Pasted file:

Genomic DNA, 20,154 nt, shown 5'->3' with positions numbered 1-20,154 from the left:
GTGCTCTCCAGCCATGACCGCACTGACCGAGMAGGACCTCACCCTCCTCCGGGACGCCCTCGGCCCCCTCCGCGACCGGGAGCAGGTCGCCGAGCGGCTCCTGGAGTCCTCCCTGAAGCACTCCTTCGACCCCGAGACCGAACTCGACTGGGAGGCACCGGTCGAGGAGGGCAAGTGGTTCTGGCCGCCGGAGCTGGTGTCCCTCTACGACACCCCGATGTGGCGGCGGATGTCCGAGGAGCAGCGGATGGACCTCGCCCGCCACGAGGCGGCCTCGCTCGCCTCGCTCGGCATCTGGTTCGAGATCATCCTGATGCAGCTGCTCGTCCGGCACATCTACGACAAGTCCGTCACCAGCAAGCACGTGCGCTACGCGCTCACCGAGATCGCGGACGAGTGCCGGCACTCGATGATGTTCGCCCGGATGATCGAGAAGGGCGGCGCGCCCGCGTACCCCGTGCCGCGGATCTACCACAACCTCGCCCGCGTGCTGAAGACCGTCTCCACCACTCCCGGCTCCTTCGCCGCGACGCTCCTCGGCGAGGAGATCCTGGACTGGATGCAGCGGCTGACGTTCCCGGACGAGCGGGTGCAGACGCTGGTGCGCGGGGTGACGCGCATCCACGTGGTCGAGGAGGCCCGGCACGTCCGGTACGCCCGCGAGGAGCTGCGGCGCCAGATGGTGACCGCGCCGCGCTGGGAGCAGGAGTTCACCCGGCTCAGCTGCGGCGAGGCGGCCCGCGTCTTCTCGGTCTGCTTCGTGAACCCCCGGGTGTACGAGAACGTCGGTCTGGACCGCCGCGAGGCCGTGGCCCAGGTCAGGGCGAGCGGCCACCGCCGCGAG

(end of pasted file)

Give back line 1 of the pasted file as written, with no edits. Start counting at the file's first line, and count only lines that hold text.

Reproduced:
Genomic DNA, 20,154 nt, shown 5'->3' with positions numbered 1-20,154 from the left: